In recent years, executives at some of South Korea's top companies have been convicted of crimes such as accounting fraud, embezzlement and breach of duty.And therein lies the problem: many in these positions are seen as too-high-to-fail, placing them in a situation where their removal could spell disaster, or at least is feared to spell disaster.
Their sentences reduced, many have returned to their jobs. Some never left them.
"Most of the chairmen at the 10 biggest companies are convicts," said Kim, a senior official at the Citizens' Coalition for Economic Justice, which has lobbied for more accountability from South Korean companies. "They were prosecuted. They were given a suspended sentence, and then returned to work. It's repetitive."
Unlike many others, Lee is a two-time offender.
South Korea's richest tycoon, who is considered a near demigod here for his Midas touch and shrewd business acumen, has led a charmed life of near criminal disasters followed by generous boardroom second chances.
Lee, now 68, took the helm at the parent Samsung Group in 1987, and revenue for the world's second-largest chip maker jumped tenfold to $174 billion by 2007, according to company data.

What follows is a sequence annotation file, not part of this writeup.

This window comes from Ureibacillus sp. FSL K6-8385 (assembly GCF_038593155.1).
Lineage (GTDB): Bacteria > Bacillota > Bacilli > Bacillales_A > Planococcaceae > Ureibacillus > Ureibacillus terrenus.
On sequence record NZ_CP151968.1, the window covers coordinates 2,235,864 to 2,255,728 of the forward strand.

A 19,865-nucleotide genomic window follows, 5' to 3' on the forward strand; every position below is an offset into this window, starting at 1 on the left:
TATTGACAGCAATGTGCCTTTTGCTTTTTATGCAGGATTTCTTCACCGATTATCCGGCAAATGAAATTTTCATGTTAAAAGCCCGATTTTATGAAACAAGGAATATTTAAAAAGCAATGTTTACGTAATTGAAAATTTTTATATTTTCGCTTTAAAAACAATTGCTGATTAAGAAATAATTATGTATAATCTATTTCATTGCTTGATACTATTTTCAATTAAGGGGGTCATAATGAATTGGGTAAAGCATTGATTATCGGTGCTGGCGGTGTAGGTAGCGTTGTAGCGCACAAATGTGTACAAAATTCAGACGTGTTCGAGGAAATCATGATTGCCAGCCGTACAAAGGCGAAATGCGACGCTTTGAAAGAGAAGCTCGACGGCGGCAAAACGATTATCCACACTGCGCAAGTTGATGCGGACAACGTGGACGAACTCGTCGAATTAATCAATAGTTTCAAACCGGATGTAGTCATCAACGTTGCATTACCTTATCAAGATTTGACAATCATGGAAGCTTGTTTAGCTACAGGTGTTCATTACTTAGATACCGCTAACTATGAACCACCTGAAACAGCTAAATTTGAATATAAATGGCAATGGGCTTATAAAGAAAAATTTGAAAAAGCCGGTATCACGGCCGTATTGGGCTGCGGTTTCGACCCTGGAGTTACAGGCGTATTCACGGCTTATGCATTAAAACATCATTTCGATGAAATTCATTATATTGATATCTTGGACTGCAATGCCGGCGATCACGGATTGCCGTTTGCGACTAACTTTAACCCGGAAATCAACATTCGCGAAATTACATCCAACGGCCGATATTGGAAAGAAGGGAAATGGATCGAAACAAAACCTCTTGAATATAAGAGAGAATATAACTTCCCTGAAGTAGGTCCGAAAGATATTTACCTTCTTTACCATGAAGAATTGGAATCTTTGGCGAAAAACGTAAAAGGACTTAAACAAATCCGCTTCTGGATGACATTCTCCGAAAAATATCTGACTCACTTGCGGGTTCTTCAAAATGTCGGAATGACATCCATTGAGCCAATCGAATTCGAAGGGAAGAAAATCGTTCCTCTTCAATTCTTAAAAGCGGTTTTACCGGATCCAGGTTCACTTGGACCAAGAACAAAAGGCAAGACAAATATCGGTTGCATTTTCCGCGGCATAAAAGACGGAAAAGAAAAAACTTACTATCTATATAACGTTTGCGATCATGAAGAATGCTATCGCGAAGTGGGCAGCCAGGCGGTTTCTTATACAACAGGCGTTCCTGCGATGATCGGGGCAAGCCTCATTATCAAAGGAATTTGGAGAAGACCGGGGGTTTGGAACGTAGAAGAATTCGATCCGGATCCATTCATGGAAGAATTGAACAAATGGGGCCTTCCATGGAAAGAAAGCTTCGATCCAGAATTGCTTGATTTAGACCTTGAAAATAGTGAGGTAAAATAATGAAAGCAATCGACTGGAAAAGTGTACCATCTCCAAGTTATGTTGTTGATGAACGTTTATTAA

Of course, South Korea is not alone in this regard. Off the top of my head I can think of Apple and Steve Jobs, who is seen as a savior and demigod, not unlike Mr Lee. Apple and Steve Jobs got into could have been serious legal trouble for illegal stock backdating, but most everyone wanted to brush it off. (On an unrelated note, in my search for Apple+stock+manipulation, I found this interesting bit on stock price manipulation through media buzz.) I don't like the level of corruption that has passed for normal operating procedure for so long in South Korea, and I hope to see more change (though the change may not be complete until the current crop of CEOs are dead or retired), but let's not even pretend that it's somehow unique.
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